Tuesday, January 12, 2010

McGwire Speaks Out - A Careful PR Orchestration

I'll preface this post with a disclaimer about my Cardinals and McGwire bias: I became a die-hard St. Louis Cardinals fan in 1997 after moving to one of the best baseball towns in America. My husband proposed to me before a surprise trip to Spring Training 2001, where we witnessed the debut of El Hombre, Albert Pujols. I own a #25 t-shirt, though it hasn't seen a game at Busch Stadium in recent years. I actually gave a speech wearing that red t-shirt for a master's communication course - the topic was "passion." I used to defend McGwire vehemently to others who claimed he used steroids, secretly telling myself that it wasn't normal for a first baseman to have 17" forearms - larger than the average man's neck circumference.

That being said, it was very clear that Mark McGwire sought the counsel of a communications professional (or team of professionals) for his national evening news-leading announcement yesterday. The carefully orchestrated timeline of Mark's communication with multiple key audiences was more than just coincidence.

  • Sunday Evening - McGwire calls Pat Maris, Roger Maris' widow, to apologize

  • Monday Morning - Informs family; Calls Tony LaRussa & Bud Selig

  • Monday Afternoon - Statement released to the Associated Press; Conducted one-on-one interviews with several news outlets, including The New York Times.

  • Monday Evening - Gives first televised interview on the subject to St. Louis' own Bob Costas on MLB Network.
McGwire's announcement was more than a blanket apology - he provided details about the decade-long steroid use, his rationale for using PEDs to combat years of ongoing injuries, the legal advice he received prior to the 2005 Congressional hearings, and most importantly, he appeared contrite and sincere about what the situation has done to damage his reputation and hurt his family and friends who stood by him for years.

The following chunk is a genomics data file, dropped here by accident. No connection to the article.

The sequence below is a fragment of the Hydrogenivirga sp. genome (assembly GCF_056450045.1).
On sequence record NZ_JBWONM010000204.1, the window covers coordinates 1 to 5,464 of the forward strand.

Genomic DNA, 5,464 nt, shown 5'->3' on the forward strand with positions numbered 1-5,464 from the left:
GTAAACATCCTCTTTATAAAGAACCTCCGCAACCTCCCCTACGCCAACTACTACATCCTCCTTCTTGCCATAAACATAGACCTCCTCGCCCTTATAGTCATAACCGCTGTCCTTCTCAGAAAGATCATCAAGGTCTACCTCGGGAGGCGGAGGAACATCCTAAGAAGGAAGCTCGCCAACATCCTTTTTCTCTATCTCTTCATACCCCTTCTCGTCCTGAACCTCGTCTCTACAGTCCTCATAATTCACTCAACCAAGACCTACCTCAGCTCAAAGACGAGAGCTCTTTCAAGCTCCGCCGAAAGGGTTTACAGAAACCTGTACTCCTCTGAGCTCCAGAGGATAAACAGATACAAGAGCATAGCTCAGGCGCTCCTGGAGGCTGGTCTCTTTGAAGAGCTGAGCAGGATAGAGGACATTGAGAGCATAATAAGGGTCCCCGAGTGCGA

The announcement and subsequent responses from sports media and fans have trended on Twitter in the last 24 hours. The feedback, as with that on local sports call-in shows in St. Louis and even among former Cardinal players, has been divided. It was critical for McGwire to address the steroid issue far enough in advance of reporting to 2010 Spring Training in Jupiter for his new job as the Cardinals' hitting coach that it wouldn't become a distraction for the team.

The Cardinals commented on McGwire's admission, praising him for his "profuse" and "repeated" apology regarding his actions. While that may be the expected stance of a new employer defending a team legend, the statement was important to eliminate any doubt that the Cardinals' organization is having second thoughts about their choice of candidates.

Regardless of whether or not the Baseball Writers' Association will ever grace McGwire with a 75 percent vote necessary for the Hall of Fame, the announcement was necessary for McGwire to ensure a future as a coach in the game of baseball.

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